Background Coronary artery disease (CAD) is the most frequent multifactorial disease worldwide and is characterised by endothelial injury, lipid deposition and coronary artery calcification. The purpose of this study was to determine the allelic and genotypic frequencies of two loci (rs2026458 and rs9349379) of phosphatase and actin regulator 1 (PHACTR1) to the risk of developing CAD in the Chinese Han population.
Methods A case–control study was conducted including 332 patients with CAD and 119 controls. Genotype analysis was performed by PCR and Sanger sequencing. Genetic model analysis was performed to evaluate the association between single nucleotide polymorphisms and CAD susceptibility using Pearson’s χ2 test and logistic regression analysis.
Results The GG genotype of rs9349379 represented 50% and 29% of patients with CAD and controls, respectively (p<0.001). The CC genotype of rs2026458 was more prevalent in the controls than in patients with CAD compared with TT genotype (OR=0.548, 95% CI 0.351 to 0.856, p=0.008). Logistic regression analyses revealed that PHACTR1 rs9349379 GG genotype was significantly associated with increased risk of CAD in the recessive model (OR=2.359, 95% CI 1.442 to 3.862, p=0.001), even after adjusting for age gender, hypertension, type 2 diabetes, hyperlipidaemia and smoking habit. Heterogeneity test proved that rs9349379’s risk effects on CAD were more significant among women.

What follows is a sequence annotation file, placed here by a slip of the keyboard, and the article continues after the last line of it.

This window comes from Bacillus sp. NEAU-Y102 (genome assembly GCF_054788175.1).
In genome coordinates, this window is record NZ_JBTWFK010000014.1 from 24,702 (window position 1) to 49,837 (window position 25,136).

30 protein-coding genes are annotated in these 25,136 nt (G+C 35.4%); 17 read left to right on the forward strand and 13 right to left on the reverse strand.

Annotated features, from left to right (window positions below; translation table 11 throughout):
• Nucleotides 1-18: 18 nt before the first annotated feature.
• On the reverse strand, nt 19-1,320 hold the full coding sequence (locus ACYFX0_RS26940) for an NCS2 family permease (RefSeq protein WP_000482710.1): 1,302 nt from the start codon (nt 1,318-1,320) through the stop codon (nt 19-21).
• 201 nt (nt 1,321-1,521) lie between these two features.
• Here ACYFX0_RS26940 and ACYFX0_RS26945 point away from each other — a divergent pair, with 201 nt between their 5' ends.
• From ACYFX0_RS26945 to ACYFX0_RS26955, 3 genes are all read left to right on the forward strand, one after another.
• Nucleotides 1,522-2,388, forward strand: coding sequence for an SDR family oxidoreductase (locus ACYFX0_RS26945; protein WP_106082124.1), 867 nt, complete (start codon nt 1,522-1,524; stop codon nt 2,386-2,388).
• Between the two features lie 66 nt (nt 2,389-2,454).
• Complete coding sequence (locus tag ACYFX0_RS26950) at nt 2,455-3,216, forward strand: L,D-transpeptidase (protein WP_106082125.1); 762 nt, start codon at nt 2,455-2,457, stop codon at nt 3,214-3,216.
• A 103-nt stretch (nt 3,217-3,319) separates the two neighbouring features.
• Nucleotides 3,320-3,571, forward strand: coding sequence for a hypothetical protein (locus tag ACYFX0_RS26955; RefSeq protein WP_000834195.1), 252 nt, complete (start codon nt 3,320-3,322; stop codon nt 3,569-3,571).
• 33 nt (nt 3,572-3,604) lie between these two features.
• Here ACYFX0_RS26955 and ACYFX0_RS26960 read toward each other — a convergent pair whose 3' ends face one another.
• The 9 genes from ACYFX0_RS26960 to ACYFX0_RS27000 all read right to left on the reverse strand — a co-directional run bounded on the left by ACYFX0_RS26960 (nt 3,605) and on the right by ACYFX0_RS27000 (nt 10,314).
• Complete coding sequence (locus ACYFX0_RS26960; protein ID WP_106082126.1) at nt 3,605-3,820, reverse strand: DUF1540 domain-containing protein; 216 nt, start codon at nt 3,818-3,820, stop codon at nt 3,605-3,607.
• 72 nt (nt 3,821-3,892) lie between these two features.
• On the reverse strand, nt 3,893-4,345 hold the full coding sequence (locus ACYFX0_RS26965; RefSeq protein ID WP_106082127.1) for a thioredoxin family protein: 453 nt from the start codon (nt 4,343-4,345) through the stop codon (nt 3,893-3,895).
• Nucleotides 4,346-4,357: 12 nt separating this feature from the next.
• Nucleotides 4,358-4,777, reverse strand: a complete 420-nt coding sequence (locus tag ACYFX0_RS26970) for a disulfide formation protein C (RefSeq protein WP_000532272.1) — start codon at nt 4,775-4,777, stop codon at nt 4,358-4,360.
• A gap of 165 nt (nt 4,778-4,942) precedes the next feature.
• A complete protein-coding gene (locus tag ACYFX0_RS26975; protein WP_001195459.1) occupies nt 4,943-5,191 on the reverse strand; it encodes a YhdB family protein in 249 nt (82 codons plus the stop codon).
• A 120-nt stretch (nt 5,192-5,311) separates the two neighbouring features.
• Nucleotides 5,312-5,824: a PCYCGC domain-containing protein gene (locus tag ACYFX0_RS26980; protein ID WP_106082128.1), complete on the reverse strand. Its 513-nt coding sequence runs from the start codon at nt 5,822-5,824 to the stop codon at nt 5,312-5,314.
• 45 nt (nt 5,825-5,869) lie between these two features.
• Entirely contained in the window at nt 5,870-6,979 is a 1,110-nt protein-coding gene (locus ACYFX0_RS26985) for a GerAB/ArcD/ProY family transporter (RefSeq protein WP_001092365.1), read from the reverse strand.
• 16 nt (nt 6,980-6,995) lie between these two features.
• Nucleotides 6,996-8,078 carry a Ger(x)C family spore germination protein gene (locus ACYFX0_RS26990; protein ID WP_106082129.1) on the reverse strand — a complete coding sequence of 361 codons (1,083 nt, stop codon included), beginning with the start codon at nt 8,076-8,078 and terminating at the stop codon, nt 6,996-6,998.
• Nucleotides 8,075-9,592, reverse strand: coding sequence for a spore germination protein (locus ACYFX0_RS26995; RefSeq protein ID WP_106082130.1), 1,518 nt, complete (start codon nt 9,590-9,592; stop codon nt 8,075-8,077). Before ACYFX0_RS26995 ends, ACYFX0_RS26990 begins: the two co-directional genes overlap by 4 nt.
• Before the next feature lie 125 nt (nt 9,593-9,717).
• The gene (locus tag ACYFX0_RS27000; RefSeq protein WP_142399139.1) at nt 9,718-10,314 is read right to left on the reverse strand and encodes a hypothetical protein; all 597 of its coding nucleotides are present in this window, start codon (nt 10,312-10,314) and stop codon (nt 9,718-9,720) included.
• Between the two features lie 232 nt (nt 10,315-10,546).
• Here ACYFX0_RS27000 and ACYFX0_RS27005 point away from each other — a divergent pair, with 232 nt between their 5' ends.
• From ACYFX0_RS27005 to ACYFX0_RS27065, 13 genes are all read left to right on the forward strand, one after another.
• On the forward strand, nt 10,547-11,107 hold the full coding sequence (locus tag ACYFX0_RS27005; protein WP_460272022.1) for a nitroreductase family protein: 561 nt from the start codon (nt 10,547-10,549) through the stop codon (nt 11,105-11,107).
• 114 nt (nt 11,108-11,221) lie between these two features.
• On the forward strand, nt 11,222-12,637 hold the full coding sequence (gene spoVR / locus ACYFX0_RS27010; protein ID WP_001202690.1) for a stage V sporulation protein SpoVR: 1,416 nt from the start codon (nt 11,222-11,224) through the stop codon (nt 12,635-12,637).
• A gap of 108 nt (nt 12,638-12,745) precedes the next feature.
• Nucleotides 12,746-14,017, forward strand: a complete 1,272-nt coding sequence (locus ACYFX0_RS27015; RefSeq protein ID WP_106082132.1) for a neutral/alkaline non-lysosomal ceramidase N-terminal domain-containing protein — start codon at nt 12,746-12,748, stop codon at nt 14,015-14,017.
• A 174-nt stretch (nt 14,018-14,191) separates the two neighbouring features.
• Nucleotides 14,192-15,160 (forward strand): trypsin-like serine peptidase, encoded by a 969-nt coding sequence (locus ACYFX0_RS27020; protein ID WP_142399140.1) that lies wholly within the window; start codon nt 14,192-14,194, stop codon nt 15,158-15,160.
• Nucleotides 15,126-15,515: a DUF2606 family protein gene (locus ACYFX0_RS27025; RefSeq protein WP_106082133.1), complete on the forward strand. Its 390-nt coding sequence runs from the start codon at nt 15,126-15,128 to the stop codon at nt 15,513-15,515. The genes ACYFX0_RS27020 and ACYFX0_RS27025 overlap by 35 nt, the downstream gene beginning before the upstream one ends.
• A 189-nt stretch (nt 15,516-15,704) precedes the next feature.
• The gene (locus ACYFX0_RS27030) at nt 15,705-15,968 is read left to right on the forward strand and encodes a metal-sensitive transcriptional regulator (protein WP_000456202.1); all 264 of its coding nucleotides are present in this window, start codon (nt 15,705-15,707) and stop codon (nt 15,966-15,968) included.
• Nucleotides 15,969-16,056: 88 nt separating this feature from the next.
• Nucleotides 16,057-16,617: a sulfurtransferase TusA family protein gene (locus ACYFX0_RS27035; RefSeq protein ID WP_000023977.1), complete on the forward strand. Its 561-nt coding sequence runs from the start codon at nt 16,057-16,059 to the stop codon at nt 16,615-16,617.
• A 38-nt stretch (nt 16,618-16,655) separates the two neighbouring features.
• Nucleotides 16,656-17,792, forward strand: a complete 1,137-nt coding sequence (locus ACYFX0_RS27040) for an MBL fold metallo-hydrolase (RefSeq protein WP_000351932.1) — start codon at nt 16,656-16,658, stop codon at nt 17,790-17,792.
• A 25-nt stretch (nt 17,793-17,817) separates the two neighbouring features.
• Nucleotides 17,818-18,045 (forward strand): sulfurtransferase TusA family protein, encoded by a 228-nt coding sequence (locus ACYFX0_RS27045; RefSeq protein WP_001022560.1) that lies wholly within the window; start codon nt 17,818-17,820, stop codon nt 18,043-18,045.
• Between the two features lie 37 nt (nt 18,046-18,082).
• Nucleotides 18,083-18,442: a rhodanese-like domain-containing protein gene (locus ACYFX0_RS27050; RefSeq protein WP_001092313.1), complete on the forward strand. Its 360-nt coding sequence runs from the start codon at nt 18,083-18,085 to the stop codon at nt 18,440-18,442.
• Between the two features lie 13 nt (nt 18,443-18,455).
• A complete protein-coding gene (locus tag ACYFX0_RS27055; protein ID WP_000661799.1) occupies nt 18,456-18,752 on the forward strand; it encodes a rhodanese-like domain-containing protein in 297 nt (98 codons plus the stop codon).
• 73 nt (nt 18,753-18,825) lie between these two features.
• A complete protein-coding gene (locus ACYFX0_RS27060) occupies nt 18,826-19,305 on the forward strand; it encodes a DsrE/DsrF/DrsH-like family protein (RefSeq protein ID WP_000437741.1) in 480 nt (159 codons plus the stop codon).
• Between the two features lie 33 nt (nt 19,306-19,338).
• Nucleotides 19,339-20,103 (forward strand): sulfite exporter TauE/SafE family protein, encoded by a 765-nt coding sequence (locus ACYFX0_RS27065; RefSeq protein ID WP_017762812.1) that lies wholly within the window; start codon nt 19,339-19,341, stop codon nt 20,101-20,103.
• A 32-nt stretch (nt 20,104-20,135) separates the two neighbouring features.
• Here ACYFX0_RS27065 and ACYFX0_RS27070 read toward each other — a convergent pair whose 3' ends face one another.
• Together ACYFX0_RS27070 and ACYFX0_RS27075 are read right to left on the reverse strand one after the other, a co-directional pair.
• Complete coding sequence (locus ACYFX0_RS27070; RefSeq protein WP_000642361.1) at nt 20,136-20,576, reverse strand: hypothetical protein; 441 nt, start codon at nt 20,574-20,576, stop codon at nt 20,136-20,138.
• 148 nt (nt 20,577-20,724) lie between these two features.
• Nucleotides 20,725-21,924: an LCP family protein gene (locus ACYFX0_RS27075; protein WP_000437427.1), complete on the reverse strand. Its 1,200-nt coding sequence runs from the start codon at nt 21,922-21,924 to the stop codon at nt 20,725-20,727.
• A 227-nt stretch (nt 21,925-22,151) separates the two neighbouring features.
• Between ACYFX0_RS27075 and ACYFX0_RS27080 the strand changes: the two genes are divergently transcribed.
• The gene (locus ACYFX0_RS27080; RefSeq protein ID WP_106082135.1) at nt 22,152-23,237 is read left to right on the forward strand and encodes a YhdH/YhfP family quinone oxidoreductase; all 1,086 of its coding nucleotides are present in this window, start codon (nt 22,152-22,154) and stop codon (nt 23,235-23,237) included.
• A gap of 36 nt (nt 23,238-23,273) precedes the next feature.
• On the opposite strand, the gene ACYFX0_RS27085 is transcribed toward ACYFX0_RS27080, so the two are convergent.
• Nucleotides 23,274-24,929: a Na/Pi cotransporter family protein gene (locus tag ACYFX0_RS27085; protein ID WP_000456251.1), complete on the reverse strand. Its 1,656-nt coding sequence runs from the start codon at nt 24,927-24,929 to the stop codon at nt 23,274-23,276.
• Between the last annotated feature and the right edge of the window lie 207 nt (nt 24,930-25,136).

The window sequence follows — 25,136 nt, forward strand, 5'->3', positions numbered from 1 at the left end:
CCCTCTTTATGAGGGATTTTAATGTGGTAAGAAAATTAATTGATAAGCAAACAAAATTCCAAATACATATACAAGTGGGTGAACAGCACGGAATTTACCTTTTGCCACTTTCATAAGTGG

Conclusions Our study indicate that the PHACTR1 rs9349379 polymorphism is associated with the increased risk for CAD in the female Chinese Han population.
- coronary artery disease
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Contributors LC wrote the manuscript and analysed the data. HQ managed and checked the collected data. ZL created the charts and figures. DL and HX diagnosed the case at the outpatient clinic. JiC and PH performed coronary angiography. XZ and TZ were responsible for managing the patients. JuC performed the experimental work. XM planned the study and edited the manuscript. The final manuscript was read and approved by all authors.
Funding The authors have not declared a specific grant for this research from any funding agency in the public, commercial or not-for-profit sectors.
Competing interests None declared.
Patient consent Not required.
Ethics approval This study was approved by the institutional ethics committee of Dongfeng Hospital, and written informed consent was obtained from all the subjects before treatment.
Provenance and peer review Not commissioned; externally peer reviewed.
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